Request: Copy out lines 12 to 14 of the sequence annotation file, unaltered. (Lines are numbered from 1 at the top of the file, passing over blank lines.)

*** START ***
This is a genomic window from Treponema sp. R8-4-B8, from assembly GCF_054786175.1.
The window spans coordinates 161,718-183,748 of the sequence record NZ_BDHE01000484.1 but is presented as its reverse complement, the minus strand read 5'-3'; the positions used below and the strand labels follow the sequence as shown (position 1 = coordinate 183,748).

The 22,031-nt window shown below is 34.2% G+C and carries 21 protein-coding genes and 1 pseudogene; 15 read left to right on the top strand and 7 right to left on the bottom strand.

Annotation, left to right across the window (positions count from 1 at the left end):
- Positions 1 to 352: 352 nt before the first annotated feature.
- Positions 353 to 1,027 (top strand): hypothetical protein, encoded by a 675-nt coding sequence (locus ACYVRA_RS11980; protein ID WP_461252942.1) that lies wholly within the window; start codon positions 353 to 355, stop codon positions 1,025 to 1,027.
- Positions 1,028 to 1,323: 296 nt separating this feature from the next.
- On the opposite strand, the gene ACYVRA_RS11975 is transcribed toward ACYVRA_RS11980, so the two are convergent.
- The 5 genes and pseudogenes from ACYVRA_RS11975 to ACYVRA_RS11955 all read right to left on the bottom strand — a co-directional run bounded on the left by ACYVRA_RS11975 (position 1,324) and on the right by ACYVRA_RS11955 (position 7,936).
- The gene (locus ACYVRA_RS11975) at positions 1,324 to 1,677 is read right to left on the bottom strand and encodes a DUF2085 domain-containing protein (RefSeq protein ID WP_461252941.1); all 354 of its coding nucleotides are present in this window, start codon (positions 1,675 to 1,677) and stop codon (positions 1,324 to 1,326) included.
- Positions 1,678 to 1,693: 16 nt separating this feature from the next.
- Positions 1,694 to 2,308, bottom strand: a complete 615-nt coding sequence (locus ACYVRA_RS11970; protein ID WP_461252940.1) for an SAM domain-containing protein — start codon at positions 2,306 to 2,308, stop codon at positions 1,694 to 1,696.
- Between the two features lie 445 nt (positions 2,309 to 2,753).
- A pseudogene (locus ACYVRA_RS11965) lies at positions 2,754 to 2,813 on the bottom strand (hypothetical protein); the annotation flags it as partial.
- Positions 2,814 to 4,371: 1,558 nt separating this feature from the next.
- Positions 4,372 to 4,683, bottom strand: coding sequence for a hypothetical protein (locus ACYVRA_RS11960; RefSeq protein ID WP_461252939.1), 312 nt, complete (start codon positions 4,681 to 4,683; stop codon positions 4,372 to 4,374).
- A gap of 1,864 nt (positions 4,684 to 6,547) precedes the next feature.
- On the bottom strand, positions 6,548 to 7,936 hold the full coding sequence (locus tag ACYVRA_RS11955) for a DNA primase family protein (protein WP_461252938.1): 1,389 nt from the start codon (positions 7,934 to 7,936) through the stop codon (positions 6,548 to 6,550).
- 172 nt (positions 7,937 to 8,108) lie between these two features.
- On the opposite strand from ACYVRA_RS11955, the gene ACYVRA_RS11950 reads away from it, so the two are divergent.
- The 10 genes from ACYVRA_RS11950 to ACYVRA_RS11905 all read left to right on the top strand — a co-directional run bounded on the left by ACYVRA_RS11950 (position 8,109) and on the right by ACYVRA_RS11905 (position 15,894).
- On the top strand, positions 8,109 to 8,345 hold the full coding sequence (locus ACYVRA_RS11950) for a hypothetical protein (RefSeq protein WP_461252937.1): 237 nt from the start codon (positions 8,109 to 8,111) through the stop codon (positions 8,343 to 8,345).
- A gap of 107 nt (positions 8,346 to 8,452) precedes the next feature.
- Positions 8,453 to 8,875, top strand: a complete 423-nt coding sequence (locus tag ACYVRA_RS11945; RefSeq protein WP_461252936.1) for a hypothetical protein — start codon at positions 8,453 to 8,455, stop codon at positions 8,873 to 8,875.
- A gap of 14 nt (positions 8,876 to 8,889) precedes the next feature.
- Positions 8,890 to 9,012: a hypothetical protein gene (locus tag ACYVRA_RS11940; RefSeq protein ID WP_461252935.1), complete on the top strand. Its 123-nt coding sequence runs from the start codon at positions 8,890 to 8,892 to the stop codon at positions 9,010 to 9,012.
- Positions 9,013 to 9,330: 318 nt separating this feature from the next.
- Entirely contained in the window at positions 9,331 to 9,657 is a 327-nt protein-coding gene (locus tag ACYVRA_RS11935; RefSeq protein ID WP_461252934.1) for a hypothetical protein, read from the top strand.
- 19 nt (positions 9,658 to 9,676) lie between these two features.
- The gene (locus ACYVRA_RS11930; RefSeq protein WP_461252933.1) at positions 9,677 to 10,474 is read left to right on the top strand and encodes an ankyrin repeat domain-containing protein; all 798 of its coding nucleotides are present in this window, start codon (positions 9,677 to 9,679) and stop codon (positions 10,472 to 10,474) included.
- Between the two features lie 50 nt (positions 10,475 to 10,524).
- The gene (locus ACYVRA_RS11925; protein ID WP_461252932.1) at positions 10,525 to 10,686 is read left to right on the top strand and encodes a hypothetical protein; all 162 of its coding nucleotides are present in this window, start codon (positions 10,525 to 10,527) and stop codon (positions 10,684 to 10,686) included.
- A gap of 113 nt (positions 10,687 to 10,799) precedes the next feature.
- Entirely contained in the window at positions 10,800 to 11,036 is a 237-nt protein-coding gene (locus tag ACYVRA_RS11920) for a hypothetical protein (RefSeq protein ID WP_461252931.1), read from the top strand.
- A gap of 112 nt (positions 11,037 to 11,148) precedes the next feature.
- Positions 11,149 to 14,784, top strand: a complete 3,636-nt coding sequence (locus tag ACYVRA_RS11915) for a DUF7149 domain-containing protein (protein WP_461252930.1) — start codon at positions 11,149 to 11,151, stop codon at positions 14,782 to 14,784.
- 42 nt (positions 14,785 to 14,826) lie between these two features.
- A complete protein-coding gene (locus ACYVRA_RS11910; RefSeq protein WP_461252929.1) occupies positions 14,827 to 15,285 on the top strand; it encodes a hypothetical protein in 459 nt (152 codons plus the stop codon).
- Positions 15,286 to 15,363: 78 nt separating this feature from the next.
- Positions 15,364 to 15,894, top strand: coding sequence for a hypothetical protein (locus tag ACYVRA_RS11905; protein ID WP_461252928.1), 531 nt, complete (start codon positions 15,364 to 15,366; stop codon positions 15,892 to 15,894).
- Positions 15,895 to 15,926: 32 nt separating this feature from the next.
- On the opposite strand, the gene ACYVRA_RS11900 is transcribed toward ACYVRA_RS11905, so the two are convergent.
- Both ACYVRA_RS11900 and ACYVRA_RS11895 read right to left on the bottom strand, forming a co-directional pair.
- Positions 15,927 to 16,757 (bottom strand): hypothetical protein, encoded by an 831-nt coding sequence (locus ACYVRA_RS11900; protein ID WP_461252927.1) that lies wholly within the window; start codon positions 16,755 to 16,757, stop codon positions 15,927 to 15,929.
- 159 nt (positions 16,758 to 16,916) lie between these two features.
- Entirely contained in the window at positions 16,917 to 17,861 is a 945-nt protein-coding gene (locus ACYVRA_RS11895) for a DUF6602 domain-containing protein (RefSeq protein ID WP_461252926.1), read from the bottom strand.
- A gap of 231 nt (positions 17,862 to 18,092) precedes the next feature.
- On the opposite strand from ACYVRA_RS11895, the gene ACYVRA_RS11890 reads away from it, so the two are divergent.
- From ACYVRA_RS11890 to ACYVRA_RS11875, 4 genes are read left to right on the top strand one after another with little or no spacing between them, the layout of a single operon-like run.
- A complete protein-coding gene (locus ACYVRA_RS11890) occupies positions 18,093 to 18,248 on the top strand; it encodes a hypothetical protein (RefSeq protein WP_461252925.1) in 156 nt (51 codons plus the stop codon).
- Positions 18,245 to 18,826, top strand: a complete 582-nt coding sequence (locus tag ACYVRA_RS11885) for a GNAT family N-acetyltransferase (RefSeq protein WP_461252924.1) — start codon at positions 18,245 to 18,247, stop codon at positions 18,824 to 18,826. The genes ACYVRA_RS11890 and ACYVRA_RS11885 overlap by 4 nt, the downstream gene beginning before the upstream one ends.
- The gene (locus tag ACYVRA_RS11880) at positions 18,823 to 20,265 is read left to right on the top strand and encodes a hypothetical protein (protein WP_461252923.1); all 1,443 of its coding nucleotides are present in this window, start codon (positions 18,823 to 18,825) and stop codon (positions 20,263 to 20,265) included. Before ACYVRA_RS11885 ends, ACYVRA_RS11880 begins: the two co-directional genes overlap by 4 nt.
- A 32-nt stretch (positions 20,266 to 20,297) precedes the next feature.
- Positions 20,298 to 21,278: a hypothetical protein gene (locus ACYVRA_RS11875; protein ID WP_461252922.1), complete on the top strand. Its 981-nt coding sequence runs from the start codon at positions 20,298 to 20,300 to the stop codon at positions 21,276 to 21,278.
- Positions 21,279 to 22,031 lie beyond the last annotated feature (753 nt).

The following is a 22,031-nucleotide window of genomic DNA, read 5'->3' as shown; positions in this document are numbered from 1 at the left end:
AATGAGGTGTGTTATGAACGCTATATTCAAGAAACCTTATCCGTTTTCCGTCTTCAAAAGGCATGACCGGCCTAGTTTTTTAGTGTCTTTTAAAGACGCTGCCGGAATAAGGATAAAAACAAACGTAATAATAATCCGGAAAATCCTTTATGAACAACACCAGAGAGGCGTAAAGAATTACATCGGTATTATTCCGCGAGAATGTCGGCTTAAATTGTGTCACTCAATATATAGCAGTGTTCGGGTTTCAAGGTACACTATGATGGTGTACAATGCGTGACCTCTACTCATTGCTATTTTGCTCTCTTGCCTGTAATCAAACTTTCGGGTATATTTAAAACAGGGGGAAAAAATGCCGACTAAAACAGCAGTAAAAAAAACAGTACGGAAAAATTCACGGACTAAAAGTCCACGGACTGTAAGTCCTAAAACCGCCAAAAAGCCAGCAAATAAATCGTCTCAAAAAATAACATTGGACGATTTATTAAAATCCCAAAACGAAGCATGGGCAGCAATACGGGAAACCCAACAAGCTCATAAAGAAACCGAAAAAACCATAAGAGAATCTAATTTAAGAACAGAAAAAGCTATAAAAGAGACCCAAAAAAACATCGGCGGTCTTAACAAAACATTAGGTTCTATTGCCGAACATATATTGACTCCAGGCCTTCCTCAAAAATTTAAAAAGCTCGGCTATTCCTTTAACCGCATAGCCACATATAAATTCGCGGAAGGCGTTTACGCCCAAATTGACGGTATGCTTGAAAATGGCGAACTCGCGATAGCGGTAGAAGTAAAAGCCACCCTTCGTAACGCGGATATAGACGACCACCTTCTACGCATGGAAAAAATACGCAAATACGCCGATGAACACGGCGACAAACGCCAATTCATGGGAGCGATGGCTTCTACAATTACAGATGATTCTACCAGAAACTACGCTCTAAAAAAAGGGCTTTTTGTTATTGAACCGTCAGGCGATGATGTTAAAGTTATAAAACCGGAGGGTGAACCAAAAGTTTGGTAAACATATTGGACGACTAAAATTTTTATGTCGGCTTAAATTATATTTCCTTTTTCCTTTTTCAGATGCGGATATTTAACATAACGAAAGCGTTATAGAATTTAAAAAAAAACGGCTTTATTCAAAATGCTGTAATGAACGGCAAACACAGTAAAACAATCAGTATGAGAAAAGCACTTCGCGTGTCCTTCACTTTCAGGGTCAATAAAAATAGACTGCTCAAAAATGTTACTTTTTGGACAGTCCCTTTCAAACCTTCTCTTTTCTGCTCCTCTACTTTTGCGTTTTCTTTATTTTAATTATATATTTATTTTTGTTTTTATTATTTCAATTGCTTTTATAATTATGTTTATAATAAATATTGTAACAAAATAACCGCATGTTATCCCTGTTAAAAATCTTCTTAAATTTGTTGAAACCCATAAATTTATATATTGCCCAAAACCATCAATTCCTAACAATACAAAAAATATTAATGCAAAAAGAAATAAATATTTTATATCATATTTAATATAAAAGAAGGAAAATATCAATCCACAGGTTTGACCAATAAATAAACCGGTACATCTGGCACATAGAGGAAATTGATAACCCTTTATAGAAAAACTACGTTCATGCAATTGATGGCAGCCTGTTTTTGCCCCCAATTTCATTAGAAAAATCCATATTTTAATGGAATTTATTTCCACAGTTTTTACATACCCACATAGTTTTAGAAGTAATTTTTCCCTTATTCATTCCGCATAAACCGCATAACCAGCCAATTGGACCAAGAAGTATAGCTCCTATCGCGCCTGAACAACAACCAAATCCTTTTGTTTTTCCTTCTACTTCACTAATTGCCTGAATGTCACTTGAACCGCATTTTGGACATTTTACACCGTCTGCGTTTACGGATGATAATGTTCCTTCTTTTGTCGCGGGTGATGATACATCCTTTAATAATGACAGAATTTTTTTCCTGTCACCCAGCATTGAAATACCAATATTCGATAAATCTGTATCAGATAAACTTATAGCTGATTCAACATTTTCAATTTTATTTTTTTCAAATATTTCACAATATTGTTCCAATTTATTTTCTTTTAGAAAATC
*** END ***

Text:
- Positions 1,694 to 2,308, bottom strand: a complete 615-nt coding sequence (locus ACYVRA_RS11970; protein ID WP_461252940.1) for an SAM domain-containing protein — start codon at positions 2,306 to 2,308, stop codon at positions 1,694 to 1,696.
- Between the two features lie 445 nt (positions 2,309 to 2,753).
- A pseudogene (locus ACYVRA_RS11965) lies at positions 2,754 to 2,813 on the bottom strand (hypothetical protein); the annotation flags it as partial.